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We know that we don't have perfect black bodies around us, we also have plots of spectral distribution of energy in case of black body, but what happens in real life cases? Do we as well emit radiation of all wavelength following Stefan's and Wein's law. My problem is that how does actual bodies have their spectral distribution of energy and if it is same as that of blackbody, then can we say that blackbody is just another body which absorb all radiation at thermal equilibrium and nothing significantly different properties?

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We humans, and all other bodies that are above absolute zero, do radiate energy- but note that your skin is not perfectly black: it has a certain color. Right there you know that your spectral emission isn't going to be a good match to that of an idealized black body; there will necessarily be hills at certain wavelengths and valleys at others. No big surprise there.

Also note that one of the basic assumptions of the blackbody law is that the body is both a perfect absorber and a perfect emitter, at all wavelengths. This is not always true; there are for example engineered surfaces which have been optimized for use as solar energy collectors which are better absorbers than they are emitters at various wavelengths.

Neither of these facts invalidate the correctness of the essential physics at the root of the blackbody law, so do not lose hope!

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  • $\begingroup$ In the thermal infrared, all humans are black. $\endgroup$
    – user137289
    Jan 16, 2020 at 8:02
  • $\begingroup$ in the nearby visible, only some are. $\endgroup$ Jan 16, 2020 at 18:06
  • $\begingroup$ ...and at at night, of course, all cats are grey. $\endgroup$ Jan 16, 2020 at 22:16
  • $\begingroup$ This is not correct: "your spectral emission isn't going to be a good match to that of an idealized black body". The match will be excellent, even for the whitest WASPs. $\endgroup$
    – user137289
    Jan 16, 2020 at 22:23
  • $\begingroup$ but Pieter! why then does my skin not appear black to my eyes? Why not post your own answer- and I'll delete mine. -NN $\endgroup$ Jan 17, 2020 at 0:00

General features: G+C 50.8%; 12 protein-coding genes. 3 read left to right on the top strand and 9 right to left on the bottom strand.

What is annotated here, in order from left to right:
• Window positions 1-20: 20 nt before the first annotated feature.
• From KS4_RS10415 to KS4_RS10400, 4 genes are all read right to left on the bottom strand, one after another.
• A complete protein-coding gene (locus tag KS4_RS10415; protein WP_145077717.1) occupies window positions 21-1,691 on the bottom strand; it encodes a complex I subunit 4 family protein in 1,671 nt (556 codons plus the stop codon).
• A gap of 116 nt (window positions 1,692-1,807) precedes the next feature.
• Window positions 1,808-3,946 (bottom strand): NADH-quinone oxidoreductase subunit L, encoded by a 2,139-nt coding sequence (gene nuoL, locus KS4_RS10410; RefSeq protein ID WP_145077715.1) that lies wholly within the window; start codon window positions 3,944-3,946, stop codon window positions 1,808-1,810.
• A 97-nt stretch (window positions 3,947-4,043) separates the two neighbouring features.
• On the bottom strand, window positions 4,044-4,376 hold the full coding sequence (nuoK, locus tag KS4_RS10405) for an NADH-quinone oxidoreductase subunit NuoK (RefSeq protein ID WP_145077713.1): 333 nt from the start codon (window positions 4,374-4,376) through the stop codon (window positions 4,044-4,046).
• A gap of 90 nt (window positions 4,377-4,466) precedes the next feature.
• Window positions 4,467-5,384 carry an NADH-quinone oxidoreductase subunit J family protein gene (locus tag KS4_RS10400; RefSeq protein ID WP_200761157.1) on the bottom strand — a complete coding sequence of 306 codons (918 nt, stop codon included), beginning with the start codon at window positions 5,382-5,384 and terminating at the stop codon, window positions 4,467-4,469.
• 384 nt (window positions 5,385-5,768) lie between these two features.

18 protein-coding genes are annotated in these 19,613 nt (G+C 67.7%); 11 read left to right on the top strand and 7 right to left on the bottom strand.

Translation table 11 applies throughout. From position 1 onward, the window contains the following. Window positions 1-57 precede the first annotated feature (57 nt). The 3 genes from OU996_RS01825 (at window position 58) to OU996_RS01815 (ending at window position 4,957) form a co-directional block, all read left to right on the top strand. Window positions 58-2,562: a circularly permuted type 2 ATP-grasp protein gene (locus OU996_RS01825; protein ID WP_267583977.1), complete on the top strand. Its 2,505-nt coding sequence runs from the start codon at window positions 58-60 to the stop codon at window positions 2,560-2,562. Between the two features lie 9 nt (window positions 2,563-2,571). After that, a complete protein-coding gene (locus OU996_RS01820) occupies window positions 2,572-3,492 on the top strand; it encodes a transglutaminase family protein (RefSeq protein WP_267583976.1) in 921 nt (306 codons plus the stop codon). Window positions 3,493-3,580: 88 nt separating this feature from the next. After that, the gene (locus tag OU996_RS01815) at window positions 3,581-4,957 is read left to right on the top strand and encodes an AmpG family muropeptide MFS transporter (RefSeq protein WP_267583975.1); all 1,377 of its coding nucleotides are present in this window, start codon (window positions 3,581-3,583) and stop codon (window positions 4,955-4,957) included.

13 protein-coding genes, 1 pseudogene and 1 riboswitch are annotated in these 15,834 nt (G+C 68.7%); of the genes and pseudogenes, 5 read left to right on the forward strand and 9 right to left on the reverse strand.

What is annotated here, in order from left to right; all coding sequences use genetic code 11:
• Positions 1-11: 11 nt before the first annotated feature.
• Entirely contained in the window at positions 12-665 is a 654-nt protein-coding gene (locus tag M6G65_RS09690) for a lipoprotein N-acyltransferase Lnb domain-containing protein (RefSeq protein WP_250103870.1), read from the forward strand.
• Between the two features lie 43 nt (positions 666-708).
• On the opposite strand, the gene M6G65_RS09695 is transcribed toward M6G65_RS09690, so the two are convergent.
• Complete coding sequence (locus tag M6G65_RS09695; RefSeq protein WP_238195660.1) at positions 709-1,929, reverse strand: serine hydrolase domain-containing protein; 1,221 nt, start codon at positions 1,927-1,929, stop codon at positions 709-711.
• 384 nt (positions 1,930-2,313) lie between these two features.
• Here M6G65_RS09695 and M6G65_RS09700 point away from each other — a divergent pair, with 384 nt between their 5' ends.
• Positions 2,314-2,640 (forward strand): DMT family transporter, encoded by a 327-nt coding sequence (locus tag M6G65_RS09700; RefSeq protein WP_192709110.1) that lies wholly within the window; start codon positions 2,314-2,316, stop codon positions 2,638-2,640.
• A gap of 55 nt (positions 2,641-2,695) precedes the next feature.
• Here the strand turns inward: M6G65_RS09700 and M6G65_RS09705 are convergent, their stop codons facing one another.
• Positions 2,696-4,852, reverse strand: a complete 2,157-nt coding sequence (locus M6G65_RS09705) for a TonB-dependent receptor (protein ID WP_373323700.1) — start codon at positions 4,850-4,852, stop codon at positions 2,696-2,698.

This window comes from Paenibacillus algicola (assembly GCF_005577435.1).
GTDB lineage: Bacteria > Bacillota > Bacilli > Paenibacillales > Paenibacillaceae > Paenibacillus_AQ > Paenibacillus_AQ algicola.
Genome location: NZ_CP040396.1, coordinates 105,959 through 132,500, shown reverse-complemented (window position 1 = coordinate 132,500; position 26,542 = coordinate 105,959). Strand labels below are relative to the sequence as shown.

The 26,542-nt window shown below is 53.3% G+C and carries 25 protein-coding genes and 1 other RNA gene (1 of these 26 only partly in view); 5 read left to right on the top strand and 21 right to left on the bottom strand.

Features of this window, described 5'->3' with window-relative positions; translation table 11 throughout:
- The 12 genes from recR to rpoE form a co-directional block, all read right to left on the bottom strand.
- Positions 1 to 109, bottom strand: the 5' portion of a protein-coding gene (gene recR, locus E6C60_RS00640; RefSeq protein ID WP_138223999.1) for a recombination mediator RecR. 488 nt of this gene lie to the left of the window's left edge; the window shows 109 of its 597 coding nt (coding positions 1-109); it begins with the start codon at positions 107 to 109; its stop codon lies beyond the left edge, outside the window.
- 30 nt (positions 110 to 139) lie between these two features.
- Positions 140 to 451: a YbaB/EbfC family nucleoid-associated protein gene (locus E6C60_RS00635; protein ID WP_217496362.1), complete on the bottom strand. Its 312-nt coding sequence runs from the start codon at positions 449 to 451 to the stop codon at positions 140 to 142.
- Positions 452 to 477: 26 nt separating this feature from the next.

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Bodies with a temperature above 0 does emit radiation according to the blackbody - theories. However, we do not have emissivity- or absorbtivity-values of $1$ but instead we're modelled with values between $0$ and $1$. For example, the planets in our solar system can with high accuracy be described with blackbody theory.

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Yes, objects around room temperature emit radiation. It is easy to estimate the peak wavelength with Wien's law: the spectrum of the Sun has its maximum around $0.5\ \mu$m at a temperature of about $6000$ K. Our temperature is about $300$ K so the peak wavelength will be twenty times longer, around $10\ \mu$m.

This is in the thermal infrared, long-wavelength infrared. Almost all materials are strongly absorbing in this region of the spectrum because these are frequencies that match molecular vibrations. Such AC electrical fields will excite heteronuclear molecular bonds and the other way around.

The only common exception is metals. Those are reflecting.

This is why thermal cameras work. They collect the emissions around $8 - 12\ \mu$m and can convert to temperature without too many worries about different emissivities. Generally those are about $0.9$ or higher. I would not expect tattoos to be visible in thermal imaging.

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